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-   -   Bottling day: Sediments in carboy and adding bottling sugar (http://www.homebrewtalk.com/f35/bottling-day-sediments-carboy-adding-bottling-sugar-18015/)

g0dolphins 12-19-2006 02:36 PM

Bottling day: Sediments in carboy and adding bottling sugar
I bottled my first batch of home brew this past Saturday, and everything seems to be going well:
-My FG reading was 1.0125
-Color looked very typical of a Pale Ale (Cooper’s)
-No malodorous scents

The carboy was siphoned down to approximately 1 ¼ inch as there was sediment that just leveled itself to the uneven glass shape of the bottom. It wasn’t cloudy at all, just this layer of ‘raw bread dough’ textured sediment. Prior to bottling, I did bring to a boil 16 oz. of water and added ¾ cup corn sugar, letting it continue for 5 minutes. This I added to the bottling bucket as I transferred the beer before bottling. Like I said, the whole process seemed by the book, but I have these two questions for the brew masters:
-Should there have been more sediment in the carboy, and should it have had a cloudy appearance towards the bottom?
-The corn sugar literally evaporated in the water. To me it looked just like water as I added it. Is this typical?

Up next, hopefully my last kit (Coopers Porter) before I begin experimenting with extract brewing sans the kit.


RoaringBrewer 12-19-2006 02:58 PM

Sediment levels will vary for every beer (depending on gravities, yeast strain/flocculation, etc.) and different set of procedures (some strain, some do not, dry hopping may cause more sediment, etc.) in my opinion. For a regular old pale ale I'd assume there would be little sediment in the secondary.

As for the priming sugar, that is 100% typical.

Looks to me like you did everything right. Wait 2-3 weeks, pop one open to check your carbonation, and enjoy. If carb'd and conditioned to your liking, pop and enjoy more. If not, allow to condition longer before enjoyment.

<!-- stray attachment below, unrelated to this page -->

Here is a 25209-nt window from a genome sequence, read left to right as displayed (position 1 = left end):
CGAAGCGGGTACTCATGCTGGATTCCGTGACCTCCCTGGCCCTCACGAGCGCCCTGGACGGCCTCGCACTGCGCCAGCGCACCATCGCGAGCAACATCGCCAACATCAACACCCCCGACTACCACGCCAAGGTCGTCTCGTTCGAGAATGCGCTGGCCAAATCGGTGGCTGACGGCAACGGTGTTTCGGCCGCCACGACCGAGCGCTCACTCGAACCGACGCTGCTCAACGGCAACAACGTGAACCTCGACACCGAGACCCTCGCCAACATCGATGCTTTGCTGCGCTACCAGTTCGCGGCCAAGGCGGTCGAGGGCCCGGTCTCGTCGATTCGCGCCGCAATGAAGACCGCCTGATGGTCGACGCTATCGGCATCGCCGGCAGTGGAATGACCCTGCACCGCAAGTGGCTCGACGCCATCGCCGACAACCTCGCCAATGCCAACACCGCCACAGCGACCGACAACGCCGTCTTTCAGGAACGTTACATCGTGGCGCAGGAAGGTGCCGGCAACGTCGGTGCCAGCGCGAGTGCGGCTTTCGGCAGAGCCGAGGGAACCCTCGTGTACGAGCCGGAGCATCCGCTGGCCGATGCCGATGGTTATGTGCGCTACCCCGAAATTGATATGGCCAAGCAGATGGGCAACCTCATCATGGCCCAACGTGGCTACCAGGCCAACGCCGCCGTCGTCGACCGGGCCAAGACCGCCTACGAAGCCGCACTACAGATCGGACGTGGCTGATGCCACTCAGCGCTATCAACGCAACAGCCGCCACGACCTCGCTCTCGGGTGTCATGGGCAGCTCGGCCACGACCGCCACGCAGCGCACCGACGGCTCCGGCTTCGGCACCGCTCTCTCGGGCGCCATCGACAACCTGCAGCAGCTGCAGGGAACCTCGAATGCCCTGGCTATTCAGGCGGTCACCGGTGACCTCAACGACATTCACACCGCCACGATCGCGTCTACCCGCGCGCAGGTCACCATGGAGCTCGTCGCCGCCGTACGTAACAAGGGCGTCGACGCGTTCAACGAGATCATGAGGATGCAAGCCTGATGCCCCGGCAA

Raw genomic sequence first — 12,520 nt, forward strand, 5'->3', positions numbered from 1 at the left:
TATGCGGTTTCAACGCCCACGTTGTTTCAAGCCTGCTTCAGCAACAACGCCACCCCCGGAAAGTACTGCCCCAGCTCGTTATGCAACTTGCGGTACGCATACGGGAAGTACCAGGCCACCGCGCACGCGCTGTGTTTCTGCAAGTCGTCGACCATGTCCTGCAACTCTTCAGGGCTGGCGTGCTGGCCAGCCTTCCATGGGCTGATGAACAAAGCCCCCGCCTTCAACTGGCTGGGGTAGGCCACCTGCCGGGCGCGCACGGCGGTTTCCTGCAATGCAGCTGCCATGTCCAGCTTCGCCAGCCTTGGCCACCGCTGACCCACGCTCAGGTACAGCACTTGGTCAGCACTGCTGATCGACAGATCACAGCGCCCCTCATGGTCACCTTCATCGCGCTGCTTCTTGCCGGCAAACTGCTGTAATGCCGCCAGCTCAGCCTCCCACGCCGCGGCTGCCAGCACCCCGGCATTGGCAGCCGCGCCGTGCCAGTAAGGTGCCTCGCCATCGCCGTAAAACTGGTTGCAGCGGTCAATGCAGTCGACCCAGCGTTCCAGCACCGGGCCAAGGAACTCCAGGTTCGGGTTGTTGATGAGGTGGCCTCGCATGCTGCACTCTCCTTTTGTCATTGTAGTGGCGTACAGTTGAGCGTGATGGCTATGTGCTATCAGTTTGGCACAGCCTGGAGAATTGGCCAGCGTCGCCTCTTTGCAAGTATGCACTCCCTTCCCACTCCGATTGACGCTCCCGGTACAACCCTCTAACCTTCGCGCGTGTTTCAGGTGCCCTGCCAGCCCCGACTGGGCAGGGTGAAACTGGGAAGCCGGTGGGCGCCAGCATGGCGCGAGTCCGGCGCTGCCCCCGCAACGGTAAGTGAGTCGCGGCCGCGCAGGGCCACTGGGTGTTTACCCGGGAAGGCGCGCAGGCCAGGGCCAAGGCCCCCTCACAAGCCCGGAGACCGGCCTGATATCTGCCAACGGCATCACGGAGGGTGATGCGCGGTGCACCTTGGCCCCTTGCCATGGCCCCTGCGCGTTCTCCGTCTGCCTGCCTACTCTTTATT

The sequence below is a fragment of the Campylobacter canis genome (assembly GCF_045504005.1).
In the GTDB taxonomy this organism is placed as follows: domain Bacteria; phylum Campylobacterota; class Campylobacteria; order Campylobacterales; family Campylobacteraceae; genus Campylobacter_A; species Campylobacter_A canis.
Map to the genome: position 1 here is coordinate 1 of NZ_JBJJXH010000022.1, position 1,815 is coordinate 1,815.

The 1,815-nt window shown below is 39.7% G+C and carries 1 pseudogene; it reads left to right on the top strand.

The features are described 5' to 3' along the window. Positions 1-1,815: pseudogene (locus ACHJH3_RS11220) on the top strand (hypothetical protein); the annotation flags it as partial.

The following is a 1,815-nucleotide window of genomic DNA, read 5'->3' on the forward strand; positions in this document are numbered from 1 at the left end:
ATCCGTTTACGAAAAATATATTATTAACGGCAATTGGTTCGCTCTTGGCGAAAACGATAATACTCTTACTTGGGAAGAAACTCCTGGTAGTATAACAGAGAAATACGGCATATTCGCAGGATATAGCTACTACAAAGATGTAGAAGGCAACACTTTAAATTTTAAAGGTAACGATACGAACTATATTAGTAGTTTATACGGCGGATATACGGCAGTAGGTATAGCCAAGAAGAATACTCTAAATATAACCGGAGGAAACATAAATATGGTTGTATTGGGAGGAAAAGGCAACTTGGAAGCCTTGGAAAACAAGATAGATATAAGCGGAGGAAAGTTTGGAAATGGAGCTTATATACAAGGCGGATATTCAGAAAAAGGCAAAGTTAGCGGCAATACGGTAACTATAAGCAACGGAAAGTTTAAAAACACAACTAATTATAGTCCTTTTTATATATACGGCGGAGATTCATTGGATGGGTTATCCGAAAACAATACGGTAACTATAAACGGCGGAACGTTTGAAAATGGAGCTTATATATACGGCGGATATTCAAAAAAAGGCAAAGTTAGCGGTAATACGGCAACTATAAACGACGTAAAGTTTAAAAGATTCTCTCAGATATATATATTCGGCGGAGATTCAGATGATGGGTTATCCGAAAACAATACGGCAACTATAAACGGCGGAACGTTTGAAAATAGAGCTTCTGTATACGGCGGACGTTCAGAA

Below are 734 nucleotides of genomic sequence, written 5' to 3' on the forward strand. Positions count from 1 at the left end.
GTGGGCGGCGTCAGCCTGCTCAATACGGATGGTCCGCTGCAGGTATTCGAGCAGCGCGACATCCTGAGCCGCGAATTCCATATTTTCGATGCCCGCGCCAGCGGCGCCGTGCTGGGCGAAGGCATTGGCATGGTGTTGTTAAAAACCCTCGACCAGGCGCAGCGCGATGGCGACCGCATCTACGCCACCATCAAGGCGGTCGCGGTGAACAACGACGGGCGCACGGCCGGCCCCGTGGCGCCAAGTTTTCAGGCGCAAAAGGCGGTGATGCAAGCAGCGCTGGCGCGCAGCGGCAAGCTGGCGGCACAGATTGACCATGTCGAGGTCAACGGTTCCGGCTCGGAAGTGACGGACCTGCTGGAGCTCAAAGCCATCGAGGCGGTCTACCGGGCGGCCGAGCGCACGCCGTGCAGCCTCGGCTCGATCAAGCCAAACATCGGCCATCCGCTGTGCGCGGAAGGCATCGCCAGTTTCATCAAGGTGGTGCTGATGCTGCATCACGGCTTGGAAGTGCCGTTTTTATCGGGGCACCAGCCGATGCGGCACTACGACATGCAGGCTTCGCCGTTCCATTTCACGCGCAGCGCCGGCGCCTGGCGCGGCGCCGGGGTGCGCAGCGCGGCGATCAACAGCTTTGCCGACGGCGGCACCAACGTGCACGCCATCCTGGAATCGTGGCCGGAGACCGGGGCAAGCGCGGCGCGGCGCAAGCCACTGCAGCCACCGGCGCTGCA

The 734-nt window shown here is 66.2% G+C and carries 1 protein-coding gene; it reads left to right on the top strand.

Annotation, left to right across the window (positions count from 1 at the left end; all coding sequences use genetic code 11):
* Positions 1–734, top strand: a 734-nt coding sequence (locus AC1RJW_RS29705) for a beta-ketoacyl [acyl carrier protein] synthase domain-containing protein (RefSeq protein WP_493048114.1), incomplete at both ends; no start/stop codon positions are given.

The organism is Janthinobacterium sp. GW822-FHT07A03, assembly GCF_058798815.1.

RichBrewer 12-19-2006 06:11 PM

Most of my beers are like this when they are clarified in the secondary. Some better than others. I've used WLP002 and the beer finished crystal clear. There was a dense yeast cake at the bottom of the fermenter.
Sounds like you did a great job on your first brew. :mug:

g0dolphins 12-19-2006 07:04 PM


Thanks for the words of encouragement. I've joined a local brew club where we have x number of "Brew Days" (where we get together and do Beginners thru Advanced brew clinics and samlpe homebrews), but until I have the chance to goto one, I'm winging it :)

All in all, I have been pleasantly suprised (and impressed) with the homebrew experience. It reminds me in a way of the chemistry kit I got back in the 5th grade, only this time I know more or less what I am doing with my first experiments.

Also, storage of bottles (both empties and those full of delicious homebrew) were going to be a bit of a problem, but I found the perfect solution. Office Depot carries plastic file folder containers ($10 a pop) that neatly hold 24-28 bottles (put in something on the order of bubble wrap if storing 24). I can line the floor of one side of my closet with 4 of these and have any combination of collecting bottles and storing my most recent brew(s) :rockin:

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